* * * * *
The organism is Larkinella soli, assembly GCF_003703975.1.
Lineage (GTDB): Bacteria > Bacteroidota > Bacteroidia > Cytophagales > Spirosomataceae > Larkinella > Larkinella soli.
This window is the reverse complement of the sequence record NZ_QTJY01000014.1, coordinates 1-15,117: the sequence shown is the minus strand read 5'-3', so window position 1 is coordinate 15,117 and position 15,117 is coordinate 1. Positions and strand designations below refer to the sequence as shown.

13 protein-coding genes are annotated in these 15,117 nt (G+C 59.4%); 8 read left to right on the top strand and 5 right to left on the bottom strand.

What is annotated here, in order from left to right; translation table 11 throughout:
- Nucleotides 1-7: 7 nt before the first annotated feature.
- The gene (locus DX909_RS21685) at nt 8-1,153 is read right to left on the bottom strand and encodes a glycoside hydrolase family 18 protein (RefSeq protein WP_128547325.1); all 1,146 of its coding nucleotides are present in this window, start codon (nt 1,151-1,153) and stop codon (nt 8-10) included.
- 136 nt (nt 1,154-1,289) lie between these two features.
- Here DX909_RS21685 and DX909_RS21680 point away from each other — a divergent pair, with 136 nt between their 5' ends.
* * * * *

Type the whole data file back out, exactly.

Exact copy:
The organism is Larkinella soli, assembly GCF_003703975.1.
Lineage (GTDB): Bacteria > Bacteroidota > Bacteroidia > Cytophagales > Spirosomataceae > Larkinella > Larkinella soli.
This window is the reverse complement of the sequence record NZ_QTJY01000014.1, coordinates 1-15,117: the sequence shown is the minus strand read 5'-3', so window position 1 is coordinate 15,117 and position 15,117 is coordinate 1. Positions and strand designations below refer to the sequence as shown.

13 protein-coding genes are annotated in these 15,117 nt (G+C 59.4%); 8 read left to right on the top strand and 5 right to left on the bottom strand.

What is annotated here, in order from left to right; translation table 11 throughout:
- Nucleotides 1-7: 7 nt before the first annotated feature.
- The gene (locus DX909_RS21685) at nt 8-1,153 is read right to left on the bottom strand and encodes a glycoside hydrolase family 18 protein (RefSeq protein WP_128547325.1); all 1,146 of its coding nucleotides are present in this window, start codon (nt 1,151-1,153) and stop codon (nt 8-10) included.
- 136 nt (nt 1,154-1,289) lie between these two features.
- Here DX909_RS21685 and DX909_RS21680 point away from each other — a divergent pair, with 136 nt between their 5' ends.